What Oddities Can You Spot In This Tour Of Russia’s Aging Aircraft Carrier?

As the Admiral Kuznetsov executes air strikes on Syria we can get a glimpse of what lies beneath her black smoke trail and dark gray skin in this amateur video.

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Russia’s only aircraft carrier, the aging and quirky Admiral Kuznetsov, means many different things to many different people. To some it is a symbol of Russian might, to others it is a dangerous relic of the Cold War, one that holds little real strategic value. Some have even used it as a metaphor for Russia’s military and extra-territorial aspirations. No matter how you see it, one thing is for certain, the ship and its mission are downright interesting. That’s why this tour of the vessel is so worth watching. 

The amateur video, which was posted in our comments section by Mister Bond, depicts a group of civilians being guided through the bowels of the ship. Exactly when it was shot is not clear, although it looks fairly recent, say within the last five years. It appears to have been taken while the carrier was docked in its home port of Severomorsk, which is also the headquarters for Russia’s Northern Fleet.

As you can see, the ship appears to be very dated inside, with a sprinkling of computer technology, and even that is far from cutting edge. Much has been made of the carrier’s poor and even deadly reliability and nasty living conditions. Yet maybe the most publicized disparagements against the vessel have to do with the signature black smoke that it trails around while underway. 

AP

Russia's carrier spitting black smoke as it sails through the English Channel.

Russia admits that the ship’s propulsion system is based on old technology, but exactly how bad a condition its boilers are in remains unclear. The carrier is followed around by ocean-going tugs as breakdowns are seen as almost a certainty, something that also affects the ship’s ability to operate aircraft in “blue water” conditions far out to sea. 

Here is another video showing the inner workings of the ship: 

The tweet below has been circulating supposedly comparing the Kuznetsov’s dilapidated boilers to the Indian carrier INS Vikramaditya, which was built-out to a similar configuration as the Admiral Kuznetsov from an existing Kiev class aircraft carrying missile cruiser, the same type that the Kuznetsov class’s design originally evolved from. India’s acquisition of the ship from Russia took far more money and time to complete than originally planned, but Russia eventually delivered the ship in late 2013. 

The third picture in the tweet is of the same sort boiler setup, as seen on China’s only carrier the Liaoning. The vessel, which is Admiral Kuznetsov sister ship, was bought from Ukraine as a rusted hulk to be used as a hotel and casino, but that was just a cover story and China totally refurbished the ship and reverse engineered much of its design in the process. As you can see, the difference in quality of each engine room is stark.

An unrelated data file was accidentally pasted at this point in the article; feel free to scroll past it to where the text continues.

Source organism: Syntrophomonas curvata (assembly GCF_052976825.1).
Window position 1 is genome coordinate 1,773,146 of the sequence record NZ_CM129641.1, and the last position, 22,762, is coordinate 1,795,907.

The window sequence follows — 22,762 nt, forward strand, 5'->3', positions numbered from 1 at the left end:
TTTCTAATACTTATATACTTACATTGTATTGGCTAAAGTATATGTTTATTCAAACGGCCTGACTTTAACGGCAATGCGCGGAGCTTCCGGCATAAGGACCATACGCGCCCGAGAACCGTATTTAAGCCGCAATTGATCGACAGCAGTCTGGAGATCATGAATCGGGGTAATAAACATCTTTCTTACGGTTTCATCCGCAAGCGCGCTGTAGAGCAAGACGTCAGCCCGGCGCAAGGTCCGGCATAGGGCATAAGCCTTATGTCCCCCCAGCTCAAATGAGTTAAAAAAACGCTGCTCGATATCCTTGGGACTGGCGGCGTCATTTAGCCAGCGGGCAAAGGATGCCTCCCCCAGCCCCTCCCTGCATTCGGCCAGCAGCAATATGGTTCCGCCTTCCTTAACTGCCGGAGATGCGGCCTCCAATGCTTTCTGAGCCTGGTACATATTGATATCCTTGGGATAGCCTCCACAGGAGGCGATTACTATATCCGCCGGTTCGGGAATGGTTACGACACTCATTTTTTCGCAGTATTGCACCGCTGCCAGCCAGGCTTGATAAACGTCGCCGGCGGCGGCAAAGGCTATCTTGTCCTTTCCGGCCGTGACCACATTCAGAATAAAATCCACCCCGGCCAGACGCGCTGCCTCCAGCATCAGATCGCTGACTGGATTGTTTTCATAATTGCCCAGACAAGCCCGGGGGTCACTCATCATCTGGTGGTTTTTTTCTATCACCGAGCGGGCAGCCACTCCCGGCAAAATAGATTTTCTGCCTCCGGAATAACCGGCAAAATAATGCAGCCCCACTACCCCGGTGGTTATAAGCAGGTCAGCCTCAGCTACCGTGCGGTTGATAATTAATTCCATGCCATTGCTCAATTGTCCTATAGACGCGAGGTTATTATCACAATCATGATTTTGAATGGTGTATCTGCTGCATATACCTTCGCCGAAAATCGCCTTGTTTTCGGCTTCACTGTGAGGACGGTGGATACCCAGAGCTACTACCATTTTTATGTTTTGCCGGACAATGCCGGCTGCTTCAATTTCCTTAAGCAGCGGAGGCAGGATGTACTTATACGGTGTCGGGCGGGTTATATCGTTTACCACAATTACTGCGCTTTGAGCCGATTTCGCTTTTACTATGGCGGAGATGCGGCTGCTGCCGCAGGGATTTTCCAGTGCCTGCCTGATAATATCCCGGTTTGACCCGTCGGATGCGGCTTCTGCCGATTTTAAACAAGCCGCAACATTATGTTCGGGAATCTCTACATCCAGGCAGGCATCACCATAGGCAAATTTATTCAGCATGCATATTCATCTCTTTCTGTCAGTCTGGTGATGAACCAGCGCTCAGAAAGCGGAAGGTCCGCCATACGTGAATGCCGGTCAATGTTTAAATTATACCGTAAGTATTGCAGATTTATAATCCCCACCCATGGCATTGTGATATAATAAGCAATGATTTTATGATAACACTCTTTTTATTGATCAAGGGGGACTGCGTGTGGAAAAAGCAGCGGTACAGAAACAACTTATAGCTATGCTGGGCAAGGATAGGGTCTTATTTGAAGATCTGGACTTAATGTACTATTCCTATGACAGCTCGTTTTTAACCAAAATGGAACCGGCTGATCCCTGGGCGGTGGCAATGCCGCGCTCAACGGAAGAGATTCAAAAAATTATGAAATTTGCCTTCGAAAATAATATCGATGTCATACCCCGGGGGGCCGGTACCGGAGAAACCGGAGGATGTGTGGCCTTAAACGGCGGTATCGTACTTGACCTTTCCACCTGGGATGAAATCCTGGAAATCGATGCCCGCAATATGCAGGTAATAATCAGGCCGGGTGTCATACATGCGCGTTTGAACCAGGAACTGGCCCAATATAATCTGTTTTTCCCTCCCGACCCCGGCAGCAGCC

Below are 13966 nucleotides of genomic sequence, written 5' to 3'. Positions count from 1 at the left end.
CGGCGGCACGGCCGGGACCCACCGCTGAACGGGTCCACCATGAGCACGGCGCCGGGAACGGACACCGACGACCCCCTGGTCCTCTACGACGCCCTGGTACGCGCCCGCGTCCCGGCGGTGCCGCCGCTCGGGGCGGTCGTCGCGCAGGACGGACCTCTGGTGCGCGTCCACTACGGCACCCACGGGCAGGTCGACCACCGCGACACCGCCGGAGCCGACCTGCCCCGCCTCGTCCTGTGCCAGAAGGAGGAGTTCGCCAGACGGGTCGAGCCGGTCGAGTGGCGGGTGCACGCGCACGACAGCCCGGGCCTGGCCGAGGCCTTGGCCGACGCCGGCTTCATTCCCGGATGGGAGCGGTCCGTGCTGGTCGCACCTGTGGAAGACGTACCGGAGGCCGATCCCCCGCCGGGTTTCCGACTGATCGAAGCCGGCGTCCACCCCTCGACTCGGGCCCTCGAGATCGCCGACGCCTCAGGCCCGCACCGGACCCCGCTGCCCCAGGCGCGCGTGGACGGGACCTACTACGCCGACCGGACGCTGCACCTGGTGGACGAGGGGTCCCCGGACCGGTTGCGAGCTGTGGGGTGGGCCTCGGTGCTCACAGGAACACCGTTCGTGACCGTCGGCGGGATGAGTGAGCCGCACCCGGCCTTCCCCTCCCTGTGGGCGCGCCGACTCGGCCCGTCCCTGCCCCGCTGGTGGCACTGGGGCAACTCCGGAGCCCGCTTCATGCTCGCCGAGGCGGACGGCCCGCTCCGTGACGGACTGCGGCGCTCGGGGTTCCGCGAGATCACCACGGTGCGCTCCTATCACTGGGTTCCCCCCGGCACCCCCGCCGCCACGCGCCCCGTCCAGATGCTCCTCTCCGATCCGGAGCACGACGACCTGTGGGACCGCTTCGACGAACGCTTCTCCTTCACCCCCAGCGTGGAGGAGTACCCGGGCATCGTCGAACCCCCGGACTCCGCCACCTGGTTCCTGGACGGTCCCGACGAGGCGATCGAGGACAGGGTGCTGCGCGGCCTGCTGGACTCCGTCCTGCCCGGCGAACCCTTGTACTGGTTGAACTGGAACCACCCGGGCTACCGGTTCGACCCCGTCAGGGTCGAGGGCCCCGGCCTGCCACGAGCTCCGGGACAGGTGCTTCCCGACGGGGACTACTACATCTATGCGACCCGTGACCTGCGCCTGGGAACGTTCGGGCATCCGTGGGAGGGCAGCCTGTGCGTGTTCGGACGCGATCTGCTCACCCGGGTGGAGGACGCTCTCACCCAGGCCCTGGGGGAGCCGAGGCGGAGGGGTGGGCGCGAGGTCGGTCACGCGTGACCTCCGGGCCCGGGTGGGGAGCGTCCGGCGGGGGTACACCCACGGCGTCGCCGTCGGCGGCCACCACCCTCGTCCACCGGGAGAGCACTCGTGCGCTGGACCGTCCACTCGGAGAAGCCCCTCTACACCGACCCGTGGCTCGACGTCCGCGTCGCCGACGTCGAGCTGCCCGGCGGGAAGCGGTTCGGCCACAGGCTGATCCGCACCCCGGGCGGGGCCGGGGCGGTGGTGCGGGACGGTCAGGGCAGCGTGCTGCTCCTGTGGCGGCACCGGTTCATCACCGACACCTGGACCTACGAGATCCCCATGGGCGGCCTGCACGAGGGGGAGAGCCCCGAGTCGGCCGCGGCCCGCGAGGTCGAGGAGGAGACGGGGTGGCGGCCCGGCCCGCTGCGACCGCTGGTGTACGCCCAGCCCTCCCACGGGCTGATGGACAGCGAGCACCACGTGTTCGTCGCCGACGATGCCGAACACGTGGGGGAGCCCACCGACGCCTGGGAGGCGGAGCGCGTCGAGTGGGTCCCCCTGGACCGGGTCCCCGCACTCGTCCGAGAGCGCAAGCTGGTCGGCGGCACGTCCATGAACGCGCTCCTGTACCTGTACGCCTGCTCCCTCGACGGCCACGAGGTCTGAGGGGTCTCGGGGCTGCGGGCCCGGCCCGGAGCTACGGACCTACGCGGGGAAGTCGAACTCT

Globalsecurity.org

The rusted hulk that was once the Kuznetsov's sister ship, the Varyag, seen dockside in China before its transformation into the Liaoning

Admiral Kuznetsov was supposed to undergo a deep overhaul and refit after its last deployment but that was delayed till 2018, instead the ship got a light refresh before being sent out to sea. This delay was enacted largely so that the ship could participate in the Syrian air campaign and show off its new air wing capabilities in the form of MiG-29KRs and KA-52Ks. One MiG has since crashed and it seems the bulk of the operations, including bombing sorties, are being executed by the slightly upgraded Su-33s at this time. 

Now the ship’s overhaul in imminent, and there has been some information on what it could entail, although nothing can be certain at this point. From my previous feature detailing the carrier’s history and design:

“Whether the P-700 missile tubes are still active and filled with live rounds is unknown. It’s possible, as the ship is slated to go through a much deeper refit when it returns from its Syrian deployment. On its return home this capability will most likely be removed, once and for all, with new hangar space making room for the Kuznetsov’s modernized air wing that will increasingly be made up of MiG-29KR strike fighters and KA-52K attack helicopters. 

Other improvements slated for the ship during its deep refit are rumored to include new gas turbines, replacing the dated boiler system that has plagued the ship’s reliability for years. New missile defense systems, including medium-range surface-to-air missiles and a navalized version of the Pantsir point defense system would be added. New communications systems and sensors would also replace long-obsolete ones.”

In the meantime, the ship will continue operations off Syria’s coast, as this pretty sweet 360 degree video released by Russian media highlights:

What interesting features can you spot in the Kuznetsov tour video, let us know in the comments section below. Screencap away! 

Contact the author Tyler@thedrive.com